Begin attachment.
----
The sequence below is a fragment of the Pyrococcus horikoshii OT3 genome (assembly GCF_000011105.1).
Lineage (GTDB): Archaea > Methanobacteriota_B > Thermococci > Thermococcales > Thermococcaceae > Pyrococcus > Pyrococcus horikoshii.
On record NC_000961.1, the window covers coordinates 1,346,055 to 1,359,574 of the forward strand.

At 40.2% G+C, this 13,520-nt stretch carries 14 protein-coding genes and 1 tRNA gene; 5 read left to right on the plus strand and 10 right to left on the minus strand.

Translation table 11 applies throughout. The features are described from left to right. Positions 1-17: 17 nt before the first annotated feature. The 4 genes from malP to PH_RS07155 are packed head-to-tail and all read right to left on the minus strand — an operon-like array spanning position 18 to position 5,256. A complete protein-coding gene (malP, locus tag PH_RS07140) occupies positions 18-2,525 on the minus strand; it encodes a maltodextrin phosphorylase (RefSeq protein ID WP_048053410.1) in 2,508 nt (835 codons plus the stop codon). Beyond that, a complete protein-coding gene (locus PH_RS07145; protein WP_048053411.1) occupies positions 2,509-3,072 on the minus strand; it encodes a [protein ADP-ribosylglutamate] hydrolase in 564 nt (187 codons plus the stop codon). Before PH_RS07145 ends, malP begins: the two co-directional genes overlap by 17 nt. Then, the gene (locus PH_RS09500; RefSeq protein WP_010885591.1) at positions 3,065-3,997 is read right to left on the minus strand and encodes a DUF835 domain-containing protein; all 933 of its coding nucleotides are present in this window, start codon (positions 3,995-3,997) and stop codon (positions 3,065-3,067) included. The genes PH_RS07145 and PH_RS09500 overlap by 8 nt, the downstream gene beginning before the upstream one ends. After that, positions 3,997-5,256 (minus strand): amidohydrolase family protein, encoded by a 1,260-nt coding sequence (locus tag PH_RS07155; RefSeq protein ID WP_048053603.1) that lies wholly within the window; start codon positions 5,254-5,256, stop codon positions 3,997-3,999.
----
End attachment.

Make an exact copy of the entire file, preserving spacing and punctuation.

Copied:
The sequence below is a fragment of the Pyrococcus horikoshii OT3 genome (assembly GCF_000011105.1).
Lineage (GTDB): Archaea > Methanobacteriota_B > Thermococci > Thermococcales > Thermococcaceae > Pyrococcus > Pyrococcus horikoshii.
On record NC_000961.1, the window covers coordinates 1,346,055 to 1,359,574 of the forward strand.

At 40.2% G+C, this 13,520-nt stretch carries 14 protein-coding genes and 1 tRNA gene; 5 read left to right on the plus strand and 10 right to left on the minus strand.

Translation table 11 applies throughout. The features are described from left to right. Positions 1-17: 17 nt before the first annotated feature. The 4 genes from malP to PH_RS07155 are packed head-to-tail and all read right to left on the minus strand — an operon-like array spanning position 18 to position 5,256. A complete protein-coding gene (malP, locus tag PH_RS07140) occupies positions 18-2,525 on the minus strand; it encodes a maltodextrin phosphorylase (RefSeq protein ID WP_048053410.1) in 2,508 nt (835 codons plus the stop codon). Beyond that, a complete protein-coding gene (locus PH_RS07145; protein WP_048053411.1) occupies positions 2,509-3,072 on the minus strand; it encodes a [protein ADP-ribosylglutamate] hydrolase in 564 nt (187 codons plus the stop codon). Before PH_RS07145 ends, malP begins: the two co-directional genes overlap by 17 nt. Then, the gene (locus PH_RS09500; RefSeq protein WP_010885591.1) at positions 3,065-3,997 is read right to left on the minus strand and encodes a DUF835 domain-containing protein; all 933 of its coding nucleotides are present in this window, start codon (positions 3,995-3,997) and stop codon (positions 3,065-3,067) included. The genes PH_RS07145 and PH_RS09500 overlap by 8 nt, the downstream gene beginning before the upstream one ends. After that, positions 3,997-5,256 (minus strand): amidohydrolase family protein, encoded by a 1,260-nt coding sequence (locus tag PH_RS07155; RefSeq protein ID WP_048053603.1) that lies wholly within the window; start codon positions 5,254-5,256, stop codon positions 3,997-3,999.